Who doesn’t get tired of traffic in cities? The diverse soundscape of cosmopolitan streets gets drowned out by the revs of frustrated commuters, the air feels thick and unhealthy, and walking from A to B is prolonged by a perpetual wait for traffic lights to turn green. Well, Pontevedra in Galicia, Spain, has taken note and taken action.
In 1999 Miguel Anxo Fernández Lores was elected as mayor and did not waste time in beginning to pedestrianise the city. At this point Pontevedra was in decline. The centre was not a desirable place, traffic accidents were regular, pollution was high and there was an increasing drug problem. Young people brought up here couldn’t wait to escape.
So, inspired by the principle that cars shouldn’t have more of a right to public space than people, Lores began pedestrianising the Medieval old town and continued to expand. Cars were no longer allowed to cross the city, on-street car parking was removed and in its stead, free-to-use underground car parks were built on the outskirts.
The positive impacts have been phenomenal. Air pollution has decreased 61% since 2013, with 70% of people travelling on foot or by bike – easy enough to do in a city that takes 25 minutes to cross. There have been zero traffic deaths in the centre since 2009.
Perhaps most extraordinary is that a once stagnating city, in a region where towns are consistently losing inhabitants to Spain’s larger cities, has a population that has grown by 12,000 since the mayor’s election in 1999. For a place of around 83,000 people, that is no small number.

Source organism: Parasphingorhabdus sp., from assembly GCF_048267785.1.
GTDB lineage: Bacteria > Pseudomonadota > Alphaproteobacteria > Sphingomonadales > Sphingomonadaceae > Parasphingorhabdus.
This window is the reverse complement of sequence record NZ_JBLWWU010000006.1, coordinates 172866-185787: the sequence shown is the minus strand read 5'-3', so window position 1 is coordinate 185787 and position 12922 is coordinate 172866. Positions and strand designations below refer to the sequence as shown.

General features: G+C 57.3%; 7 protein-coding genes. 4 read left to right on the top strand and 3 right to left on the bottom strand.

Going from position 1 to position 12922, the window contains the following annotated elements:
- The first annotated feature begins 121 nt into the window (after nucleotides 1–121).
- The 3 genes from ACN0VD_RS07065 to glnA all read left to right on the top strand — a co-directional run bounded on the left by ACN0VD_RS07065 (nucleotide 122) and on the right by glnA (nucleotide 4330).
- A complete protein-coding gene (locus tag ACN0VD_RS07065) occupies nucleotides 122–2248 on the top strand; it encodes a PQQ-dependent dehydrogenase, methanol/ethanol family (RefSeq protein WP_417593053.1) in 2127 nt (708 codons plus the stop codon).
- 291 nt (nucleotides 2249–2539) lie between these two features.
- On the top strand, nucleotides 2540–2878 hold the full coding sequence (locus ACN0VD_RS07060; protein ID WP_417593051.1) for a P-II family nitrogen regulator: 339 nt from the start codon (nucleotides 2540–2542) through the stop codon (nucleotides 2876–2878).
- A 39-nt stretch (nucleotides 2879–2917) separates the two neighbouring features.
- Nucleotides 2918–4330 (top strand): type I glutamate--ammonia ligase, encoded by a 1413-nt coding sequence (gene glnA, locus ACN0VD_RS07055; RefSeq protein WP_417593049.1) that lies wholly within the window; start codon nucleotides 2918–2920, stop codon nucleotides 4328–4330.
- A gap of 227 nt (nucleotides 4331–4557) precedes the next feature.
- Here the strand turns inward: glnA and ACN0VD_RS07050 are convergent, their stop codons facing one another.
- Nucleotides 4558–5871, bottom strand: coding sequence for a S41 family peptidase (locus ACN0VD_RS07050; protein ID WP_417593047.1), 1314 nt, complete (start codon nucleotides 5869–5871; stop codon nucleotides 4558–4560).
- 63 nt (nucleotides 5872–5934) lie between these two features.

This may also has something to do with the fact that Lores has fought to make life easier for small independent businesses, the beating heart of the city, by fighting off planning requests for big shopping centres and global brands.
The prospect of moving to Pontevedra has become extremely attractive. Streets are quiet and safe, and lined with a thriving independent scene that puts many towns in Spain and across Europe to shame. Walking around the city is a refreshingly pleasant experience, as you appreciate the architecture, the greenery and the untarnished sounds of a community going about its business – glasses clinking, friends laughing and nature returning.
There’s a rich variety of historic landmarks scattered around town, and endless picturesque squares to stumble upon. Take in the numerous bridges that span the River Lérez – this is the city of bridges, after all – or head out of the city and enjoy some of Galicia’s finest beaches and hilly hiking trails.
And let’s not forget that this is a coastal city in northern Spain, so food is a huge part of the culture. Seafood unsurprisingly plays a big part, alongside a variety of locally sourced meats and handmade bread. Wine is also prominent – world-renowned albariño comes from this region and you won’t find a crisper sip of white in the country. Read our article on the city’s best restaurants to discover more.
Sold on a relaxing trip to Pontevedra? Here are a couple of hotels we love that should do the trick. Book directly with us or read our extended guide on the city’s best hotels for more options.